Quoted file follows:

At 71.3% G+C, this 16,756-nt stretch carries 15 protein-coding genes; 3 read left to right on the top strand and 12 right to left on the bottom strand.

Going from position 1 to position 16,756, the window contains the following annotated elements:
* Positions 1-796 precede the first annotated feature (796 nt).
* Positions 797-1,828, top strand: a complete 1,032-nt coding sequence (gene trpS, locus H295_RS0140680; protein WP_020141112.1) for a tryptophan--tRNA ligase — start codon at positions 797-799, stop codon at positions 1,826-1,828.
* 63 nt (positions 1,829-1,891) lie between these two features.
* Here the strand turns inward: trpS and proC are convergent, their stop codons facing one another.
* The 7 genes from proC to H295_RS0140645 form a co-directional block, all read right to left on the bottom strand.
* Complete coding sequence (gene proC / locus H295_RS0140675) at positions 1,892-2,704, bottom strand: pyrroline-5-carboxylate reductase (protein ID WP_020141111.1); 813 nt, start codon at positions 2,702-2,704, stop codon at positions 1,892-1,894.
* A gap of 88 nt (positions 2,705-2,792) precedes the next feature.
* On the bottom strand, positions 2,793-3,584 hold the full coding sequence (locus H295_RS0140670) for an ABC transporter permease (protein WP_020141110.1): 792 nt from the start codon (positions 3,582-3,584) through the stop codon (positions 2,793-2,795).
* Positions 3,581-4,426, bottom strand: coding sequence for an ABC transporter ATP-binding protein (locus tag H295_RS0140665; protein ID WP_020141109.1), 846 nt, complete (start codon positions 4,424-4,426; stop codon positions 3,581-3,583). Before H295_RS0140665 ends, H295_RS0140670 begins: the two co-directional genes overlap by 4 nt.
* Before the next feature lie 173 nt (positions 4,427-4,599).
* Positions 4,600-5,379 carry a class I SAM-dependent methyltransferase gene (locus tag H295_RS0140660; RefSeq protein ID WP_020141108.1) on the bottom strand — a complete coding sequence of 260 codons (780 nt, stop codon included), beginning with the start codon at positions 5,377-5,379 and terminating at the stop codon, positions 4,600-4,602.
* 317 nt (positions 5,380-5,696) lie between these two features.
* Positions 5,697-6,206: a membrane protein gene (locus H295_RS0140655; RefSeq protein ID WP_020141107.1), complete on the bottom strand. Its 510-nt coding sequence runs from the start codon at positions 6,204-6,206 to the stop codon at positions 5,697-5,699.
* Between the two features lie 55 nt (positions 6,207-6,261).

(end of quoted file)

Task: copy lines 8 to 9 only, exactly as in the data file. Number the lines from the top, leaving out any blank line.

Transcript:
* Complete coding sequence (gene proC / locus H295_RS0140675) at positions 1,892-2,704, bottom strand: pyrroline-5-carboxylate reductase (protein ID WP_020141111.1); 813 nt, start codon at positions 2,702-2,704, stop codon at positions 1,892-1,894.
* A gap of 88 nt (positions 2,705-2,792) precedes the next feature.